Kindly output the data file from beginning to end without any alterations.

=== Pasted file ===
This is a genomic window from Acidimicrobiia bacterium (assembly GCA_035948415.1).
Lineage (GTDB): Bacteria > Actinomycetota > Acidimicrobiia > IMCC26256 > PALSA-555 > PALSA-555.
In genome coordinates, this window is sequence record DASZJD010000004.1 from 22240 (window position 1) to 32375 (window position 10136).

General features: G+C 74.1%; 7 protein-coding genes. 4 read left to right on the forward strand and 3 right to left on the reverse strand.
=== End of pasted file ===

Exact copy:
This is a genomic window from Acidimicrobiia bacterium (assembly GCA_035948415.1).
Lineage (GTDB): Bacteria > Actinomycetota > Acidimicrobiia > IMCC26256 > PALSA-555 > PALSA-555.
In genome coordinates, this window is sequence record DASZJD010000004.1 from 22240 (window position 1) to 32375 (window position 10136).

General features: G+C 74.1%; 7 protein-coding genes. 4 read left to right on the forward strand and 3 right to left on the reverse strand.